Students say district forced them to publish paper

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Posted by on November 25, 2009 at 09:35:27:

In Reply to: Suburban high school bans issue of student paper posted by Newsboy on November 20, 2009 at 13:55:28:

Stevenson High School: Students say district forced them to publish paper

By William Lee
Tribune reporter
November 25, 2009

Less than a week after administrators at Stevenson High School in Lincolnshire halted the release of the student newspaper because of stories dealing with drinking, smoking and teen pregnancy, staff members said they were told they had less than two hours to produce a paper without the controversial stories, or receive failing grades.

The staff members said they were not allowed to remove their bylines from the paper, which they said was sloppily put together and rushed to printers.

"We had no time to do it. It was sloppy. It was gross. It's not what we do," said Stevenson senior and staff writer Stephanie Glassberg. "It's not our paper anymore, it's the administration's paper."

Statesman Editor-in-Chief Pam Selman said the paper's staff was given the option to move past the November issue and concentrate on next month's issue, something the administration denied saying.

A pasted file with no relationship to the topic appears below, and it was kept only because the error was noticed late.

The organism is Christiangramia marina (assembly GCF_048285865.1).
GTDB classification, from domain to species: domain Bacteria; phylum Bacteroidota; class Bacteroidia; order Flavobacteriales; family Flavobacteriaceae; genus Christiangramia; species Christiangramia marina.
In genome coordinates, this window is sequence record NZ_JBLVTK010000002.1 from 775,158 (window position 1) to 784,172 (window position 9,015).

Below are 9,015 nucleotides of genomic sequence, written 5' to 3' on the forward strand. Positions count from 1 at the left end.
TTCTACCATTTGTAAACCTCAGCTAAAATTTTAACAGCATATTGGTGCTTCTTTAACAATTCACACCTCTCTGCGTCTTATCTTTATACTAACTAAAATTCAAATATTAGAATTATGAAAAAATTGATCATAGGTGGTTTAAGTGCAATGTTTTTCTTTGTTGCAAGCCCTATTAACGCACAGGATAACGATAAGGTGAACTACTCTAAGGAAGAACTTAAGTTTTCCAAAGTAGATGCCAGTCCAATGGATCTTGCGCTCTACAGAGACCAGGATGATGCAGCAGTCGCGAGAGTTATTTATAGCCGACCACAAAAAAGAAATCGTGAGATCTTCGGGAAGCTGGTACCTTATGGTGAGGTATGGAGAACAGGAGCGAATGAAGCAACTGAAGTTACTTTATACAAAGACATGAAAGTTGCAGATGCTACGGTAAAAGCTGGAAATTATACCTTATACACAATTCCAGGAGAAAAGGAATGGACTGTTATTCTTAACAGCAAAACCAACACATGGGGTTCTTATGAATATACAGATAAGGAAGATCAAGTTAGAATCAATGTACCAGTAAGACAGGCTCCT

Newspaper staff members said they felt forced and threatened to put out an inferior product.

District 125 spokesman Jim Conrey said the administration never intended to stop publication of the paper. "We never said we were not going to publish the November issue. We said the issue was being delayed to provide more time for editing and layout," Conrey said.

Free-speech advocates criticized the administrators Tuesday.

"This is certainly one of the more outlandish abuses of power we've ever seen by a school administration," said Frank LoMante, executive director of the Student Press Law Center. "You'd be hard-pressed to find a more blatant violation of the First Amendment than what Stevenson has done today."

The controversy centered on several stories slated to run in last Friday's paper. In one, two National Honor Society students, quoted anonymously, admitted to drinking and smoking, which are prohibited under the society's no-use contract. Newspaper staff members said they have secured free legal counsel.

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